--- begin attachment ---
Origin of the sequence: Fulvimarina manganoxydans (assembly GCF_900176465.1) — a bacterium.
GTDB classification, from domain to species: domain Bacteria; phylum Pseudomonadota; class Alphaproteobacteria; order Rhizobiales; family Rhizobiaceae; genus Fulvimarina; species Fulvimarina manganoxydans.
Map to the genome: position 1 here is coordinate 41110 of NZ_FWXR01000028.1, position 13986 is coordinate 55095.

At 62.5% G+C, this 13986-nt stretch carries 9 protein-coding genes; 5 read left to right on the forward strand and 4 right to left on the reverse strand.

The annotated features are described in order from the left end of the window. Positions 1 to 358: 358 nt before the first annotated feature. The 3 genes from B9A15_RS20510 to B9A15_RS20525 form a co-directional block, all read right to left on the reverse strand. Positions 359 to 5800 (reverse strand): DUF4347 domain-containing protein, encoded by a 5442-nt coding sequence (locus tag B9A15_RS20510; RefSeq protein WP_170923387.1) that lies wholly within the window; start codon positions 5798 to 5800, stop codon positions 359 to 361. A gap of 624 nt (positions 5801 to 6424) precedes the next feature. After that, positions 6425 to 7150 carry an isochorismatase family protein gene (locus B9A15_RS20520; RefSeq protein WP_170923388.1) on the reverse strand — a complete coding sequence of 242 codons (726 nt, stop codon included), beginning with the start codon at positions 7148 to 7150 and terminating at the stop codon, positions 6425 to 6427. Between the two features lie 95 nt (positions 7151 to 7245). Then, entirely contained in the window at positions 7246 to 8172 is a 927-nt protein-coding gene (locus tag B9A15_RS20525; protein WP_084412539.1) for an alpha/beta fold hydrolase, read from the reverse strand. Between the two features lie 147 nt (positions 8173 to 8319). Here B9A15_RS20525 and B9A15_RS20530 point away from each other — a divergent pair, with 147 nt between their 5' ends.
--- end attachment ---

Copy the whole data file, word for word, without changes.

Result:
Origin of the sequence: Fulvimarina manganoxydans (assembly GCF_900176465.1) — a bacterium.
GTDB classification, from domain to species: domain Bacteria; phylum Pseudomonadota; class Alphaproteobacteria; order Rhizobiales; family Rhizobiaceae; genus Fulvimarina; species Fulvimarina manganoxydans.
Map to the genome: position 1 here is coordinate 41110 of NZ_FWXR01000028.1, position 13986 is coordinate 55095.

At 62.5% G+C, this 13986-nt stretch carries 9 protein-coding genes; 5 read left to right on the forward strand and 4 right to left on the reverse strand.

The annotated features are described in order from the left end of the window. Positions 1 to 358: 358 nt before the first annotated feature. The 3 genes from B9A15_RS20510 to B9A15_RS20525 form a co-directional block, all read right to left on the reverse strand. Positions 359 to 5800 (reverse strand): DUF4347 domain-containing protein, encoded by a 5442-nt coding sequence (locus tag B9A15_RS20510; RefSeq protein WP_170923387.1) that lies wholly within the window; start codon positions 5798 to 5800, stop codon positions 359 to 361. A gap of 624 nt (positions 5801 to 6424) precedes the next feature. After that, positions 6425 to 7150 carry an isochorismatase family protein gene (locus B9A15_RS20520; RefSeq protein WP_170923388.1) on the reverse strand — a complete coding sequence of 242 codons (726 nt, stop codon included), beginning with the start codon at positions 7148 to 7150 and terminating at the stop codon, positions 6425 to 6427. Between the two features lie 95 nt (positions 7151 to 7245). Then, entirely contained in the window at positions 7246 to 8172 is a 927-nt protein-coding gene (locus tag B9A15_RS20525; protein WP_084412539.1) for an alpha/beta fold hydrolase, read from the reverse strand. Between the two features lie 147 nt (positions 8173 to 8319). Here B9A15_RS20525 and B9A15_RS20530 point away from each other — a divergent pair, with 147 nt between their 5' ends.